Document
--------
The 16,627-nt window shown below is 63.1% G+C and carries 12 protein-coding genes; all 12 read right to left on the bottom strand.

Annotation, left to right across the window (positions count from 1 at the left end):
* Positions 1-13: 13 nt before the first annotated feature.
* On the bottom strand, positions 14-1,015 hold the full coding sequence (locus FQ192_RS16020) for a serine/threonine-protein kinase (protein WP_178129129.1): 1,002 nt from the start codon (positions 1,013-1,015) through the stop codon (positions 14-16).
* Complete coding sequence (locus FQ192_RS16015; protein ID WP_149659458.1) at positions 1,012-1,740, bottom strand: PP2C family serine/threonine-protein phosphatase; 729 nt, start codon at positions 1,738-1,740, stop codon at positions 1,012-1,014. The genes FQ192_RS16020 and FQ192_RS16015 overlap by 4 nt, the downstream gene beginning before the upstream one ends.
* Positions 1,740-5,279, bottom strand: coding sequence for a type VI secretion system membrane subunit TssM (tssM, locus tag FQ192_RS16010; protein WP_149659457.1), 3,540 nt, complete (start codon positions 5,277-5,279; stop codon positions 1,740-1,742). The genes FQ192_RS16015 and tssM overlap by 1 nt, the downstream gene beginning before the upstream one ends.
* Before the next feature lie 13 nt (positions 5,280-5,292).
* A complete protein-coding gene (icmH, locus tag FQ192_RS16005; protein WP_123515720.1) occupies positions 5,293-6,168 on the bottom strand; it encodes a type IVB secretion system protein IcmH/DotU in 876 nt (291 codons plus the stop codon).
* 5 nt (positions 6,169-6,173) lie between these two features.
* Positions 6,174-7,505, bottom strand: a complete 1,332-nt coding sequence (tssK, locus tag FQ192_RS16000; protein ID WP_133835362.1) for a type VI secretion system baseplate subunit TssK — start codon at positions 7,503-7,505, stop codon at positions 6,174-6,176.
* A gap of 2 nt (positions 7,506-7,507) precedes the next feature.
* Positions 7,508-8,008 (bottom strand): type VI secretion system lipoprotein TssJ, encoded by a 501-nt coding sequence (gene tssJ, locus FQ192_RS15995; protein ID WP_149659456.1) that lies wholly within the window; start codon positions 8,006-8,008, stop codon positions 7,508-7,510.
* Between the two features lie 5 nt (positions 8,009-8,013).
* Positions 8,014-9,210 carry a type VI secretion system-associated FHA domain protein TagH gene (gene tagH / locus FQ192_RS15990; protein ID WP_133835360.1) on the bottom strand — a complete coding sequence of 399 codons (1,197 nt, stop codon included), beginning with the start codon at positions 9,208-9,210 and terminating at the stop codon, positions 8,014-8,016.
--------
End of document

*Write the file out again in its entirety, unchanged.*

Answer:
The 16,627-nt window shown below is 63.1% G+C and carries 12 protein-coding genes; all 12 read right to left on the bottom strand.

Annotation, left to right across the window (positions count from 1 at the left end):
* Positions 1-13: 13 nt before the first annotated feature.
* On the bottom strand, positions 14-1,015 hold the full coding sequence (locus FQ192_RS16020) for a serine/threonine-protein kinase (protein WP_178129129.1): 1,002 nt from the start codon (positions 1,013-1,015) through the stop codon (positions 14-16).
* Complete coding sequence (locus FQ192_RS16015; protein ID WP_149659458.1) at positions 1,012-1,740, bottom strand: PP2C family serine/threonine-protein phosphatase; 729 nt, start codon at positions 1,738-1,740, stop codon at positions 1,012-1,014. The genes FQ192_RS16020 and FQ192_RS16015 overlap by 4 nt, the downstream gene beginning before the upstream one ends.
* Positions 1,740-5,279, bottom strand: coding sequence for a type VI secretion system membrane subunit TssM (tssM, locus tag FQ192_RS16010; protein WP_149659457.1), 3,540 nt, complete (start codon positions 5,277-5,279; stop codon positions 1,740-1,742). The genes FQ192_RS16015 and tssM overlap by 1 nt, the downstream gene beginning before the upstream one ends.
* Before the next feature lie 13 nt (positions 5,280-5,292).
* A complete protein-coding gene (icmH, locus tag FQ192_RS16005; protein WP_123515720.1) occupies positions 5,293-6,168 on the bottom strand; it encodes a type IVB secretion system protein IcmH/DotU in 876 nt (291 codons plus the stop codon).
* 5 nt (positions 6,169-6,173) lie between these two features.
* Positions 6,174-7,505, bottom strand: a complete 1,332-nt coding sequence (tssK, locus tag FQ192_RS16000; protein ID WP_133835362.1) for a type VI secretion system baseplate subunit TssK — start codon at positions 7,503-7,505, stop codon at positions 6,174-6,176.
* A gap of 2 nt (positions 7,506-7,507) precedes the next feature.
* Positions 7,508-8,008 (bottom strand): type VI secretion system lipoprotein TssJ, encoded by a 501-nt coding sequence (gene tssJ, locus FQ192_RS15995; protein ID WP_149659456.1) that lies wholly within the window; start codon positions 8,006-8,008, stop codon positions 7,508-7,510.
* Between the two features lie 5 nt (positions 8,009-8,013).
* Positions 8,014-9,210 carry a type VI secretion system-associated FHA domain protein TagH gene (gene tagH / locus FQ192_RS15990; protein ID WP_133835360.1) on the bottom strand — a complete coding sequence of 399 codons (1,197 nt, stop codon included), beginning with the start codon at positions 9,208-9,210 and terminating at the stop codon, positions 8,014-8,016.